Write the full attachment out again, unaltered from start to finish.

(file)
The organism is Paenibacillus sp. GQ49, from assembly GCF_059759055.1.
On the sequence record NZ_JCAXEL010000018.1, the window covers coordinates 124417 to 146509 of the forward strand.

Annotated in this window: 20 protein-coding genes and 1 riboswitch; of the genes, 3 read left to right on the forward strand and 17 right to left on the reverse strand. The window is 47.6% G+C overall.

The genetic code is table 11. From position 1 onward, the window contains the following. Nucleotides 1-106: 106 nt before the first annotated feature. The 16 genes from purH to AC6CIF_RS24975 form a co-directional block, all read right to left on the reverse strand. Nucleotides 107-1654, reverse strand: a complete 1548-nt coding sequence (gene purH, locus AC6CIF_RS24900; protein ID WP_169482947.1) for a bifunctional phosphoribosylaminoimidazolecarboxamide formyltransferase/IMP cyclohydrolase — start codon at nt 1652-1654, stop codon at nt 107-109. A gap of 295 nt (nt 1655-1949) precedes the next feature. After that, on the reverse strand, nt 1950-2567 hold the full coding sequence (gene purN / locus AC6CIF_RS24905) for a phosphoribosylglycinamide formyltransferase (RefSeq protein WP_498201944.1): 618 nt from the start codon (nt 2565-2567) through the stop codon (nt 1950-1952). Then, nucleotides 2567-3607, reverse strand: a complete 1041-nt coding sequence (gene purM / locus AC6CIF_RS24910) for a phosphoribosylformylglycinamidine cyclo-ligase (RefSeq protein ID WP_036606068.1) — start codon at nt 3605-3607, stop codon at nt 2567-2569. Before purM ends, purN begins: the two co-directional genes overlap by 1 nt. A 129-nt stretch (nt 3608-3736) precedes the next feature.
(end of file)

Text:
The organism is Paenibacillus sp. GQ49, from assembly GCF_059759055.1.
On the sequence record NZ_JCAXEL010000018.1, the window covers coordinates 124417 to 146509 of the forward strand.

Annotated in this window: 20 protein-coding genes and 1 riboswitch; of the genes, 3 read left to right on the forward strand and 17 right to left on the reverse strand. The window is 47.6% G+C overall.

The genetic code is table 11. From position 1 onward, the window contains the following. Nucleotides 1-106: 106 nt before the first annotated feature. The 16 genes from purH to AC6CIF_RS24975 form a co-directional block, all read right to left on the reverse strand. Nucleotides 107-1654, reverse strand: a complete 1548-nt coding sequence (gene purH, locus AC6CIF_RS24900; protein ID WP_169482947.1) for a bifunctional phosphoribosylaminoimidazolecarboxamide formyltransferase/IMP cyclohydrolase — start codon at nt 1652-1654, stop codon at nt 107-109. A gap of 295 nt (nt 1655-1949) precedes the next feature. After that, on the reverse strand, nt 1950-2567 hold the full coding sequence (gene purN / locus AC6CIF_RS24905) for a phosphoribosylglycinamide formyltransferase (RefSeq protein WP_498201944.1): 618 nt from the start codon (nt 2565-2567) through the stop codon (nt 1950-1952). Then, nucleotides 2567-3607, reverse strand: a complete 1041-nt coding sequence (gene purM / locus AC6CIF_RS24910) for a phosphoribosylformylglycinamidine cyclo-ligase (RefSeq protein ID WP_036606068.1) — start codon at nt 3605-3607, stop codon at nt 2567-2569. Before purM ends, purN begins: the two co-directional genes overlap by 1 nt. A 129-nt stretch (nt 3608-3736) precedes the next feature.